And, he added, the evaluations have to be more specific and more helpful than simply rating someone satisfactory or unsatisfactory.

“That maybe creates a label for me,” Katnik said, “but it doesn’t help me grow.”

Why does a student go to school?

How difficult the task ahead is came out in questioning from members of the board.

Andrea Terhune, whose background is in information technology, questioned the specifics of the plan. Will Normandy students improve by 80 percent over the next year? By 10 percent?

“What outcomes do you expect? When do you expect them?"  she asked the DESE personnel. "I’m not trying to put you on the spot, but I do want to understand.”

Nicastro responded that there will be “significant quantifiable measures” involved.

“We will be able to establish specific benchmarks so we know where a student is, where a teacher is, and how much growth they have made. It will be frequent, and it will be specific,” Nicastro said. 

Board member Reginald Dickson asked a far more basic question:

“Why does a student go to school in the first place?”

Katnik responded by saying everything that the department plans is designed to help student become successful. Then, Dickson answered his own question this way: “To me, the reason a student goes to school is to get a job. That’s why they go to school.”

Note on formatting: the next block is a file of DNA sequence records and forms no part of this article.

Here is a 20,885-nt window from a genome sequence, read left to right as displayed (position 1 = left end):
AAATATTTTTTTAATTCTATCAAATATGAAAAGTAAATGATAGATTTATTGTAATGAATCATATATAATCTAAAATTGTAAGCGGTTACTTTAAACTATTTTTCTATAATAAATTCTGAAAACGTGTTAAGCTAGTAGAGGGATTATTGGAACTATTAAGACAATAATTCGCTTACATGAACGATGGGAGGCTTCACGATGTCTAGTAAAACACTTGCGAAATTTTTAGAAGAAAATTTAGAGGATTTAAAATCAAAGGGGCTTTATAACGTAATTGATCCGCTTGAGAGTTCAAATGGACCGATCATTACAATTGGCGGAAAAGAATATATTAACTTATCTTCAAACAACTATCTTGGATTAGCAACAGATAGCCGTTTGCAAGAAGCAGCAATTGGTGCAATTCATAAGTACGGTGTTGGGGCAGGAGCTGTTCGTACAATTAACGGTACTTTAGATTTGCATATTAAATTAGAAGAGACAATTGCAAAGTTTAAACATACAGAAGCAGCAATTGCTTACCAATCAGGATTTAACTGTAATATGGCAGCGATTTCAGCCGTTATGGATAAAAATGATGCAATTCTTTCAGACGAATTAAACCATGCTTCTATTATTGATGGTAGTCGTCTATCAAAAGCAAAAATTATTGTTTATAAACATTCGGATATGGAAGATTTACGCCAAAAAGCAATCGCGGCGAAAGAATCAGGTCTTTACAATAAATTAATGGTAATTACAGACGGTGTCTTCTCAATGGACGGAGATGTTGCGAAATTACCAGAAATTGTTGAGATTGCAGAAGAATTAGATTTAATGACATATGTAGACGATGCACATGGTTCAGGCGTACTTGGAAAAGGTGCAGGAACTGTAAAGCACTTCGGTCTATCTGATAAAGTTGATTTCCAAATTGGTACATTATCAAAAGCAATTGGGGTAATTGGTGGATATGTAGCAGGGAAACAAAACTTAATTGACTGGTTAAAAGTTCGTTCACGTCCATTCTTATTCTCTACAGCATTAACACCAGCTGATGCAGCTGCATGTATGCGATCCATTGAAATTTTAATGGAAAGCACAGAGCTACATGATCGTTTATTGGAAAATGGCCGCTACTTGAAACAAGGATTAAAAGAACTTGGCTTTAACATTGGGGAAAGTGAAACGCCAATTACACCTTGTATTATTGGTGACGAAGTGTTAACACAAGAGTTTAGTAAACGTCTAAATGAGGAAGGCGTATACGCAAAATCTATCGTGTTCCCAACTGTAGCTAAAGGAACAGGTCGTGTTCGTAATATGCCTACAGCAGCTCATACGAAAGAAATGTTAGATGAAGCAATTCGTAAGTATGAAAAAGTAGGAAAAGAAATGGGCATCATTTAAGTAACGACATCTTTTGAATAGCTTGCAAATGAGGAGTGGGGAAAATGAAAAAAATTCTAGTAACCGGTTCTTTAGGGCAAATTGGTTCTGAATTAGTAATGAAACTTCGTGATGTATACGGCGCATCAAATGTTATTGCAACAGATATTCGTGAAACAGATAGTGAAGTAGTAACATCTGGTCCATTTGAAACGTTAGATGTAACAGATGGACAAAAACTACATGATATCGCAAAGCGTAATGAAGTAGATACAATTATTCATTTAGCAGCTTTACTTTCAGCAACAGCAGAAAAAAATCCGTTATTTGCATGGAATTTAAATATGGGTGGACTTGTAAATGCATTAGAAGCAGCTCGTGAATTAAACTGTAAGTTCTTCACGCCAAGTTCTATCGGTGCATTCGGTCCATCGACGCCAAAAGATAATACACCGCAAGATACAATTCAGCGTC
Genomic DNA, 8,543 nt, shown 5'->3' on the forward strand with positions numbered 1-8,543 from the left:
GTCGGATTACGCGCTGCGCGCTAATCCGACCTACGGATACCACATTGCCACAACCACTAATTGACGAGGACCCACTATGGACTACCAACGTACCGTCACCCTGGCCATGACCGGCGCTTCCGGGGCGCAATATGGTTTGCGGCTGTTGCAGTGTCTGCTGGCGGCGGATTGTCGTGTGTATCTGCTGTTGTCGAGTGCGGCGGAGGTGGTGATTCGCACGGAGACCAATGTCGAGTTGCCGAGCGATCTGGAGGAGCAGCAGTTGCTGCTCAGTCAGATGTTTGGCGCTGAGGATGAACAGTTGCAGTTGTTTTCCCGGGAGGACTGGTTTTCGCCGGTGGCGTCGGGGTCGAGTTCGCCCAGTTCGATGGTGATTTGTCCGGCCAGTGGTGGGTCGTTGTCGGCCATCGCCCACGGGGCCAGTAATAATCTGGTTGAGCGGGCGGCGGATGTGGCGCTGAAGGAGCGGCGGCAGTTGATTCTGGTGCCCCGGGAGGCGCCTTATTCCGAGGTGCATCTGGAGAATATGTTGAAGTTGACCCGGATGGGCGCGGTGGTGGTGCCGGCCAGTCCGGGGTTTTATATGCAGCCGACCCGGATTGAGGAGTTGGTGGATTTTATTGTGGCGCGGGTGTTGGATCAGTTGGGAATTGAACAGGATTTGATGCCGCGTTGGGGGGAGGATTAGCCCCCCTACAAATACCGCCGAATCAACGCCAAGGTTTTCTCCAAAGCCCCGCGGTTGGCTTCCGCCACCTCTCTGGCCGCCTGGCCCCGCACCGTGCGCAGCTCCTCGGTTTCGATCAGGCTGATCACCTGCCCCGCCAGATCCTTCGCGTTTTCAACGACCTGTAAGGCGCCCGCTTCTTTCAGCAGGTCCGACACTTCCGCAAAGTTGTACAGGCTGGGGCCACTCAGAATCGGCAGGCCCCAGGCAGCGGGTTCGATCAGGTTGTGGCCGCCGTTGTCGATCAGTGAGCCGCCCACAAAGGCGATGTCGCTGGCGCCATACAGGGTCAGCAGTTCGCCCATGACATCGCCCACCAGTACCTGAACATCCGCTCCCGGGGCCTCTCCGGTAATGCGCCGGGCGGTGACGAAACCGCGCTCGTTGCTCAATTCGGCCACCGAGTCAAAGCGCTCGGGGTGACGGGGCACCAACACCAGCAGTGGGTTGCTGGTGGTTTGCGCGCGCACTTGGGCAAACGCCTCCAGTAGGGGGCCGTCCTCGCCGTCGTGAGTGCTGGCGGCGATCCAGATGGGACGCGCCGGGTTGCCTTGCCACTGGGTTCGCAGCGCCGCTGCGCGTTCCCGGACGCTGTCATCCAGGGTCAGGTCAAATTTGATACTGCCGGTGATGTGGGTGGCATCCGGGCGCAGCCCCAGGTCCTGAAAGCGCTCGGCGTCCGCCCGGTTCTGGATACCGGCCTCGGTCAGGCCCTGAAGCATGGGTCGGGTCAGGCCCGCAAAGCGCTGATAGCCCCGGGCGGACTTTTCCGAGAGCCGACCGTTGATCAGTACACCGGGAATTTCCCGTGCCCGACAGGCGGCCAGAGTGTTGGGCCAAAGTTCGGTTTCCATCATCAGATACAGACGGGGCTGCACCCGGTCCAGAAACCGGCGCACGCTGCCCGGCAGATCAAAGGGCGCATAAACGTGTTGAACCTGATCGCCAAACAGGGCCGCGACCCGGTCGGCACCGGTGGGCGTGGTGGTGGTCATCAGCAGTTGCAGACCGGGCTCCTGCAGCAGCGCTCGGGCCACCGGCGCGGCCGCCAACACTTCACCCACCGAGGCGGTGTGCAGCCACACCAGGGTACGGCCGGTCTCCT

So, he added, there have to be incentives for them to want to do better.

Asked after the meeting what he thought of Dickson’s view of education, McNichols said he thought the real issue was giving students the basics they need to make sure they can find worthwhile employment.

“I think our job as educators,” he said, “is to prepare kids to have choices.”

As far as Terhune’s question about what kind of progress Normandy students will make this year, McNichols said the district is entering “a transition year. That doesn’t mean we don’t expect students to do well in assessments. We expect to see improvement.”

And that improvement, he added, will help fulfill Dickson’s goal of making sure they get good jobs.

“We’re not preparing them to work on assembly lines,” McNichols said. “We’re preparing them to work in the 21st century.”

The board’s next meeting is scheduled for July 16 at 6 p.m.

Dale Singer began his career in professional journalism in 1969 by talking his way into a summer vacation replacement job at the now-defunct United Press International bureau in St. Louis; he later joined UPI full-time in 1972. Eight years later, he moved to the Post-Dispatch, where for the next 28-plus years he was a business reporter and editor, a Metro reporter specializing in education, assistant editor of the Editorial Page for 10 years and finally news editor of the newspaper's website. In September of 2008, he joined the staff of the Beacon, where he reported primarily on education. In addition to practicing journalism, Dale has been an adjunct professor at University College at Washington U. He and his wife live in west St. Louis County with their spoiled Bichon, Teddy. They have two adult daughters, who have followed them into the word business as a communications manager and a website editor, and three grandchildren. Dale reported for St. Louis Public Radio from 2013 to 2016.